Mark Twain Influence On Huckleberry Finn

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The Adventures of Huckleberry Finn by Mark Twain is a elaborate book, and a fast paced adventure between a slave named Jim and a young yet troublesome white boy name Finn who lives with his father Pap. Many critics write about whether or not this novel is an apposite piece of literature for students to be reading at the end of middle school or the start of high school. The quality of the literary devices used, including the use of vulgar words such as the “N” word and many others for example “here was a free nigger there from Ohio” (Twain 142). The Adventures of Huckleberry Finn should be influenced in the curriculum of grades eighth to twelfth ELA classes, and not before. Because of the actions of gruesome violence and intolerable racism,…show more content…
At a certain point in the passage he discusses Jim’s “escape plans”, Tom says, “Jim do not act so foolish. A prisoner’s got to have some kind of a dumb pet, and if a rattlesnake haint even been tried..” (Twain 262) This illustrates the bigotry and violent ideas that Tom will stoop to just for the thrill of the adventure. In other words he would gladly put Jim in danger of being in a room with a rattlesnake, at the chance of being bitten by it, just so he can have fun. Naturally this is an awful example for young minds that are not yet at high…show more content…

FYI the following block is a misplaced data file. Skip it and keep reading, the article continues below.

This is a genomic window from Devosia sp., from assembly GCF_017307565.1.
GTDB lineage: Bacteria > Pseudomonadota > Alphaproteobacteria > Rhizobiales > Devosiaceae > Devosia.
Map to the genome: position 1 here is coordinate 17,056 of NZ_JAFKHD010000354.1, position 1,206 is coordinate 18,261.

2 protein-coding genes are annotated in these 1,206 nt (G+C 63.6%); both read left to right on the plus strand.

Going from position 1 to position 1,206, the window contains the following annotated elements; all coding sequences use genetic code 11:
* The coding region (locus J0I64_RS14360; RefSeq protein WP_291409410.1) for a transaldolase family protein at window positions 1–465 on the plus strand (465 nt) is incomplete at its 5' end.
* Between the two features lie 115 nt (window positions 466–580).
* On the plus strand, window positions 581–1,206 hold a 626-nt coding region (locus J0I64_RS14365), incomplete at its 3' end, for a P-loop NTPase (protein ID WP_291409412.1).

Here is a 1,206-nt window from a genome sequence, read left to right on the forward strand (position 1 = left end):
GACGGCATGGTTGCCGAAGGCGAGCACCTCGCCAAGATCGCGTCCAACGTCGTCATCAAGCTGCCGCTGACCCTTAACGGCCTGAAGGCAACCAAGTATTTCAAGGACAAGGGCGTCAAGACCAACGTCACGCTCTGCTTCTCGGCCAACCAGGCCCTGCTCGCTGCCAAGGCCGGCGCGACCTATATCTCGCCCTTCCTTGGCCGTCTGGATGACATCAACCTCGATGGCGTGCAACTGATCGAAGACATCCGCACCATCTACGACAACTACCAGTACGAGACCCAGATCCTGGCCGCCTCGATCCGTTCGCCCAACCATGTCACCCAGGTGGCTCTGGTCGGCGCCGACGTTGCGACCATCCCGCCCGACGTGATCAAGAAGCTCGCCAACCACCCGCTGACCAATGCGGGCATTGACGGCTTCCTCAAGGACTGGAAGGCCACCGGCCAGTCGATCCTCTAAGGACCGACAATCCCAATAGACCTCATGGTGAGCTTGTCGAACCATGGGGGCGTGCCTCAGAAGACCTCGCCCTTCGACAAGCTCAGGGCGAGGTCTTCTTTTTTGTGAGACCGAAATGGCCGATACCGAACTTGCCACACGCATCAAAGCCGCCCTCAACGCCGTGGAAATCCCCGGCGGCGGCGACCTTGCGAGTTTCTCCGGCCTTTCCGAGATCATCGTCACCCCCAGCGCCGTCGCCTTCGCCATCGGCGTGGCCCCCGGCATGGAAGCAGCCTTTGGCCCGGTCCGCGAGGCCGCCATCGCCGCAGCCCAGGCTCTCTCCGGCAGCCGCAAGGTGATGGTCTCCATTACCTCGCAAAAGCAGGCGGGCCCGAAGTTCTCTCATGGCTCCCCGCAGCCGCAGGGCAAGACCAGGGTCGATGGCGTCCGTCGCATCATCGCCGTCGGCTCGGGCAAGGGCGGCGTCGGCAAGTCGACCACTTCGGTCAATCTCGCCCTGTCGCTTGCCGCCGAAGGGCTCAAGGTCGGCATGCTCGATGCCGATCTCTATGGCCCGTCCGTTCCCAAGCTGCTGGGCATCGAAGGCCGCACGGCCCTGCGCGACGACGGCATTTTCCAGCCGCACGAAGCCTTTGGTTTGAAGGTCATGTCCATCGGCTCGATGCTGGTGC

They could get the wrong message that it is okay to hurt and make fun of others as long as it satisfies themselves or others. Above the eighth grade level, students who would be capable of seeing this without thinking that Tom’s cruelty is actually entertaining or harmless are in the right mind level to read this book, but of course with the guidance of the teacher. One of the greatest things about Mark Twain’s book The Adventure of Huckleberry Finn, is that it gives the reader the kind of difficulty that can hold up from many readings. For this exact reason, the book should be at least read a couple of times throughout a reader’s lifetime. Each time they read the story, they will find nuances that they hadn’t seen before but in a different perspective. An example from the book that can be read multiple times is the part with the Royal Nonesuch perpetrated by the Duke and Dauphin. They are two out of country con-artists who travel with Huck and Jim for a little portion of the adventure, and one of their main schemes was organizing the Royal Nonesuch. This scheme plays out by saying they will perform a show for three consecutive nights, but in reality they perform for about a minute and a half, taking money from the townspeople and their wallets, and after that they leave
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